And then again, perhaps not. In Game 5, the Rangers gave up seven goals and Lundqvist got pulled, sparking heated conversations across the sports talk-radio dial. In the waning moments before Game 6, the Rangers’ only chance to win the series on home ice, ESPN Radio’s Alan Hahn laid out the situation: “This is his legacy game,” the host said of Lundqvist. “Whatever happens after this, well, we can talk about that next week. But right now, right here, this moment, this is his—this is his history.”
At the Garden, Lundqvist, who stood to become the team’s all-time leader in playoff wins, tuned out the noise, finding comfort in his routines—in his music, his stretching, his athletic tape—ignoring everyone around him, including his teammates. “It’s never a fun feeling being pulled,” he says. “But going into the next game, you try to be even more focused—focus as small as possible—and try not to think about consequences, what-ifs.”
When the puck dropped, Lundqvist played like a man possessed, stopping every shot he faced until the final horn sounded. With a 1-0 victory, the Rangers were heading to the Stanley Cup Finals.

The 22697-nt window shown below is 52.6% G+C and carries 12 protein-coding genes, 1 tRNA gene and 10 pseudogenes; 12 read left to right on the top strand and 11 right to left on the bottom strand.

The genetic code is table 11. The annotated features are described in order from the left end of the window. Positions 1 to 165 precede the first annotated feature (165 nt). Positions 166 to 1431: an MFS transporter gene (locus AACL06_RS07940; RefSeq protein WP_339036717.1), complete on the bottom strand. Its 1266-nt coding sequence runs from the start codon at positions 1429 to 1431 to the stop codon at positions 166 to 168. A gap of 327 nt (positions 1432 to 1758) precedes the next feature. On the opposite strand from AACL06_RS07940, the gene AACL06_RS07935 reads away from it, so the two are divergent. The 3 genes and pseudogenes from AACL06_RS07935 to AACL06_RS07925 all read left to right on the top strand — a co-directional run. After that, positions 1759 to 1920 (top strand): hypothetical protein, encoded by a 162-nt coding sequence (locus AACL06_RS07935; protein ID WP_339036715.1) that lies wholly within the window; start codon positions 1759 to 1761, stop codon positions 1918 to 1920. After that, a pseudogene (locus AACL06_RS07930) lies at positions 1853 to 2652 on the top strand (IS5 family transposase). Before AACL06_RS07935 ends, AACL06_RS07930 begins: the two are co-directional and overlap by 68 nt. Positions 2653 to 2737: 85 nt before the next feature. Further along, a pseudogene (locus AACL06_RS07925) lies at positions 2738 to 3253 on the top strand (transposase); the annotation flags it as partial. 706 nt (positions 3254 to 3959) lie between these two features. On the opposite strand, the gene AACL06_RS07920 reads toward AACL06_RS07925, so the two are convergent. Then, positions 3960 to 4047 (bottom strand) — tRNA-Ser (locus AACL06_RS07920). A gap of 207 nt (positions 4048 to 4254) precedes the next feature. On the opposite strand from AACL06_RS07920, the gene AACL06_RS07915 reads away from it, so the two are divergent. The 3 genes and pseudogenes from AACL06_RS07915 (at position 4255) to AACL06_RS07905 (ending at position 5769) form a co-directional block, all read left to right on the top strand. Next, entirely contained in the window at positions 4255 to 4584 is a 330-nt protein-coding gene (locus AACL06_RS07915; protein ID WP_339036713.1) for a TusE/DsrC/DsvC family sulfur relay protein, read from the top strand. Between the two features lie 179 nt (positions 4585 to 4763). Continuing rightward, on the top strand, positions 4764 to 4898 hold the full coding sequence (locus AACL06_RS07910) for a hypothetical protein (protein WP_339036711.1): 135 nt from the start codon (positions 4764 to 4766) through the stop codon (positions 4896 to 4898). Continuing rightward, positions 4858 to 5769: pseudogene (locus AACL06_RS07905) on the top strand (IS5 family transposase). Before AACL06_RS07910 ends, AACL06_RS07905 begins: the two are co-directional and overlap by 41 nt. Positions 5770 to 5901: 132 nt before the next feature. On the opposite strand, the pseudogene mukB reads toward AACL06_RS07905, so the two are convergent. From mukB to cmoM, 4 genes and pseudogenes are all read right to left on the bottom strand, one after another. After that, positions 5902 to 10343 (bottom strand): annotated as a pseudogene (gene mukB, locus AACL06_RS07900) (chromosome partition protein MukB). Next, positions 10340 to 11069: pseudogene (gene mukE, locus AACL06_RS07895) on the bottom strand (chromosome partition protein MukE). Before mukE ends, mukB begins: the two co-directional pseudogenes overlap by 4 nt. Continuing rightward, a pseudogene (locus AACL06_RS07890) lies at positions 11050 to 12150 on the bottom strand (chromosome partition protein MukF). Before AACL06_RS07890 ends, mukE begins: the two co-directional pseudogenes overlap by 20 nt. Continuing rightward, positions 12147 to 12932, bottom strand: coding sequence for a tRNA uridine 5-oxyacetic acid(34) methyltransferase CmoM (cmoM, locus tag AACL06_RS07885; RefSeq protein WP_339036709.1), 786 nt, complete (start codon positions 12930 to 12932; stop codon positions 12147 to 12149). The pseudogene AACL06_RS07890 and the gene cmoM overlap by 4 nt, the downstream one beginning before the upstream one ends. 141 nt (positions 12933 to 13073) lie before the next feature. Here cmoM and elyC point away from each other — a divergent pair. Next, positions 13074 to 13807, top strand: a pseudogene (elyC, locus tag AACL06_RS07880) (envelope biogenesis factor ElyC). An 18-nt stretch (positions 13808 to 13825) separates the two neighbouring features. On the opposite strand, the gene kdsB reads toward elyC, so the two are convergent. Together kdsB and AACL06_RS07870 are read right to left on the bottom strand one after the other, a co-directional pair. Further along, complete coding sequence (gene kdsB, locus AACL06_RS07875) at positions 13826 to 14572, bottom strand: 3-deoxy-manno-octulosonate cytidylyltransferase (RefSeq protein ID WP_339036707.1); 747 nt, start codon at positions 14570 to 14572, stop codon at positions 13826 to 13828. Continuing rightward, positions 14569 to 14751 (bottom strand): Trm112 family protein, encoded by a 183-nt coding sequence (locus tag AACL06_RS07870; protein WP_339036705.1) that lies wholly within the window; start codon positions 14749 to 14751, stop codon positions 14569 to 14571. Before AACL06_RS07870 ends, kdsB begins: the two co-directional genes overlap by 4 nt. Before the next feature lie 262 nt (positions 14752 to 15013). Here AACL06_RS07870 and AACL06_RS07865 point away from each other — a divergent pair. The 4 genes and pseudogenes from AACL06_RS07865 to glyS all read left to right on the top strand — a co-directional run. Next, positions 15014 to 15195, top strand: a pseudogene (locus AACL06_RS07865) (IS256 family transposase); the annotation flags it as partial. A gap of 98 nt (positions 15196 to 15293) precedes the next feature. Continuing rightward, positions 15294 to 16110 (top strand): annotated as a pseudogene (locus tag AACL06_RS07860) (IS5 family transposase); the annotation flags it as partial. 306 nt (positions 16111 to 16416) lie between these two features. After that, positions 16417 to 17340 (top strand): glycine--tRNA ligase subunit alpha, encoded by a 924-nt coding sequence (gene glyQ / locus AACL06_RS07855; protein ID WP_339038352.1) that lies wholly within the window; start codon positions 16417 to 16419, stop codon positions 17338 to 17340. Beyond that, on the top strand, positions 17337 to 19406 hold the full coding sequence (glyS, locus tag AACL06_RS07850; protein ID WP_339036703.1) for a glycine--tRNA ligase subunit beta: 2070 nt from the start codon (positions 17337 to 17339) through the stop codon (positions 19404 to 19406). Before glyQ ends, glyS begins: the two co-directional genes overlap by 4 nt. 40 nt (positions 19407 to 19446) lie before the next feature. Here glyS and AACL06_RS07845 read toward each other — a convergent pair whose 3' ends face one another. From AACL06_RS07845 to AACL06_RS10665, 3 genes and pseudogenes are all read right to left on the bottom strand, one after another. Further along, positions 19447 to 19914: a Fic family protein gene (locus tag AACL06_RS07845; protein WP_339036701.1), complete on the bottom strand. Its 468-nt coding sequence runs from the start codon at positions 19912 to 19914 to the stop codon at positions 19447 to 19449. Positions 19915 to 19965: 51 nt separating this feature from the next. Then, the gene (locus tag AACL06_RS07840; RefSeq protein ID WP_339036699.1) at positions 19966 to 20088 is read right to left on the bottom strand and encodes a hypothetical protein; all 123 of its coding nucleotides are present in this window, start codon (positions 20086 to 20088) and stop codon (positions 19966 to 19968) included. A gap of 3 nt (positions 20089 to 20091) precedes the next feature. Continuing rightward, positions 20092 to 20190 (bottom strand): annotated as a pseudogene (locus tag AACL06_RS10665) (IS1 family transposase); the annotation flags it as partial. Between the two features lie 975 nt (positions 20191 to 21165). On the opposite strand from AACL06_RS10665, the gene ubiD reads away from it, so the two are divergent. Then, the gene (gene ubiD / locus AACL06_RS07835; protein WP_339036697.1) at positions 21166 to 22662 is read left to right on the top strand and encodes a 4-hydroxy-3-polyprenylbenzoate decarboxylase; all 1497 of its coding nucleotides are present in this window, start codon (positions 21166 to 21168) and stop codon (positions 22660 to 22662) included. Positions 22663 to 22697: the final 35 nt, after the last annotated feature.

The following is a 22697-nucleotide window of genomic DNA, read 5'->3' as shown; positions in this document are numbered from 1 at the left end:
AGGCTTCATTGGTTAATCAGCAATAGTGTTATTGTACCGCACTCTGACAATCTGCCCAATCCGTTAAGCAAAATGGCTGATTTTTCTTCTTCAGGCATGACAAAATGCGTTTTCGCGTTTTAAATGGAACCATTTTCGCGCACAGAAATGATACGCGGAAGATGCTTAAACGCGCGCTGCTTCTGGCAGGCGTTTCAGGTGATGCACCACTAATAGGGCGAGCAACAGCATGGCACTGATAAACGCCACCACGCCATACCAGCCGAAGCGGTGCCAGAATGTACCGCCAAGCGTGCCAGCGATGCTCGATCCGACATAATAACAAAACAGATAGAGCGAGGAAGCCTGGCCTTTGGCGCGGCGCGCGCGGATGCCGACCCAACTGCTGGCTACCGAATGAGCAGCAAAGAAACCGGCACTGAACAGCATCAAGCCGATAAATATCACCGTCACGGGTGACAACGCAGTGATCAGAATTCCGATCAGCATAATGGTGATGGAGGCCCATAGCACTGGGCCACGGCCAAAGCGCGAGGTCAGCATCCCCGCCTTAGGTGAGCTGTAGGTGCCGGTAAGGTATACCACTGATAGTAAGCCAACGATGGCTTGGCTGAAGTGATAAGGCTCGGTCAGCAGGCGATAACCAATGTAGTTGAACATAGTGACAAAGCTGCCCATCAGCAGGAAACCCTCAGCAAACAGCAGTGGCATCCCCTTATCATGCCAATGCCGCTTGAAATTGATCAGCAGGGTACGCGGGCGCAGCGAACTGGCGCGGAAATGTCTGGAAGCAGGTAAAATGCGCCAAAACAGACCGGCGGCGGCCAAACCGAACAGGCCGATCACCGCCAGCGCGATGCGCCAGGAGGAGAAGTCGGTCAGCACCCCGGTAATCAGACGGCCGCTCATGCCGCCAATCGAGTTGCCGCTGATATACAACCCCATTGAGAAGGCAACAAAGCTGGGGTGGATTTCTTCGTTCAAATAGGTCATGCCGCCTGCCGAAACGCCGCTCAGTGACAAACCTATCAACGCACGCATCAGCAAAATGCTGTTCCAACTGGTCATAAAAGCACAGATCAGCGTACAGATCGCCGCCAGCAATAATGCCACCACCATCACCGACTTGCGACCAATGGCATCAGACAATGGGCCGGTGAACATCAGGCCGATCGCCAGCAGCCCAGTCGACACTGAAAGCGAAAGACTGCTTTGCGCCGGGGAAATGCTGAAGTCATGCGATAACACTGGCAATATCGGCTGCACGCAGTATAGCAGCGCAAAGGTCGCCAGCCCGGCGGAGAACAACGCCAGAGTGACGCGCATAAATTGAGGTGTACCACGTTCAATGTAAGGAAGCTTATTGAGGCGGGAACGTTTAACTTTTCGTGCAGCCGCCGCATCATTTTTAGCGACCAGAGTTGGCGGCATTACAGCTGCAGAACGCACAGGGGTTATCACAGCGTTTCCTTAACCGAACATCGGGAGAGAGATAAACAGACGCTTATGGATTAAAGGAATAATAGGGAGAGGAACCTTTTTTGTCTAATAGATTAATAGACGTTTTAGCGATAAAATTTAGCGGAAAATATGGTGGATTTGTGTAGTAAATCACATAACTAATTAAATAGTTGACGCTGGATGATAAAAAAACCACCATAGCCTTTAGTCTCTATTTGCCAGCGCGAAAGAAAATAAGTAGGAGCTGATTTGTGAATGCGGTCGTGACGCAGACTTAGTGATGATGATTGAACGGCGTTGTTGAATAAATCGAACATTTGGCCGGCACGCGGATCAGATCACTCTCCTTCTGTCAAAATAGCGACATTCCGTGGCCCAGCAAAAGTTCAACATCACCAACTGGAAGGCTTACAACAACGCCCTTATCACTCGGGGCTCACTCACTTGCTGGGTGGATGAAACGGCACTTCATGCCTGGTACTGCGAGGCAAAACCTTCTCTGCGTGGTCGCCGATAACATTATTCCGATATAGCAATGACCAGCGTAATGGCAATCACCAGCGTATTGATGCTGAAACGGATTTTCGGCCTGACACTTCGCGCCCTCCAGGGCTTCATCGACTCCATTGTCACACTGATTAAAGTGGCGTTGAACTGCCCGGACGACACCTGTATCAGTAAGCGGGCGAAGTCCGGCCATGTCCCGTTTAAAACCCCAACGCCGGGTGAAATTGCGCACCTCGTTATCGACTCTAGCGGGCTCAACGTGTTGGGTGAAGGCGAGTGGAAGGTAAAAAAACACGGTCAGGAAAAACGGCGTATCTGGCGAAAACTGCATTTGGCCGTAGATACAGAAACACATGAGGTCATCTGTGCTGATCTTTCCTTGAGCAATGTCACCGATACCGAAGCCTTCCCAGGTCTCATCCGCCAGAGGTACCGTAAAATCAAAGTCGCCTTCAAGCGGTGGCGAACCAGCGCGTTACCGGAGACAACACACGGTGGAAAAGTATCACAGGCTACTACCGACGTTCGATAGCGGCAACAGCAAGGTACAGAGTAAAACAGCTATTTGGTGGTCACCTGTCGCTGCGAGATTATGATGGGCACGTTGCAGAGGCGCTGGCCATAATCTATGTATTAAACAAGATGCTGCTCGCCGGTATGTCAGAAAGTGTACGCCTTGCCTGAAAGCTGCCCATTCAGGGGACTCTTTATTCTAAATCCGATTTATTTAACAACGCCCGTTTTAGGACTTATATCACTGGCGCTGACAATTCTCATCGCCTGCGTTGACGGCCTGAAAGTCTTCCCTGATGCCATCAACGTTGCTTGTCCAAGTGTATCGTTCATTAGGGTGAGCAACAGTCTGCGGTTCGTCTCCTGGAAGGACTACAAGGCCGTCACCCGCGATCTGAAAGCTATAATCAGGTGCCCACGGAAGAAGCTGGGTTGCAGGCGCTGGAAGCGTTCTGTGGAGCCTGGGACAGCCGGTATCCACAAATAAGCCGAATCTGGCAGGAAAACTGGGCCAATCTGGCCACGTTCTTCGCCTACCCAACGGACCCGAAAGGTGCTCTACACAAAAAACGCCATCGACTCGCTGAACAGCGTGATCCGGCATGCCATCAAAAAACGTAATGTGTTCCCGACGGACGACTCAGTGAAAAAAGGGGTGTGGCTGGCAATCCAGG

Spoiler alert: The Rangers did not hoist the trophy last spring. Instead, they fell to the high-powered Kings in five not-so-short games. (Three went to overtime, including two to double OT.) It was one of the most entertaining playoff series hockey has ever seen, and Lundqvist did all he could, as his team was outshot 92 to 49 over the final two contests.
In the end, the lasting image was not of the Kings raising their arms in celebration after Alec Martinez’s Cup-clinching double-overtime goal, but of Lundqvist, the King, collapsing to the ice, sprawled across the crease, like a facedown snow angel. He soon climbed to his knees, but stayed like that, dazed, head tilted back, as the L.A. players mobbed one another within a stick’s reach. The contrast in emotion was enough to inspire a photo essay on Deadspin.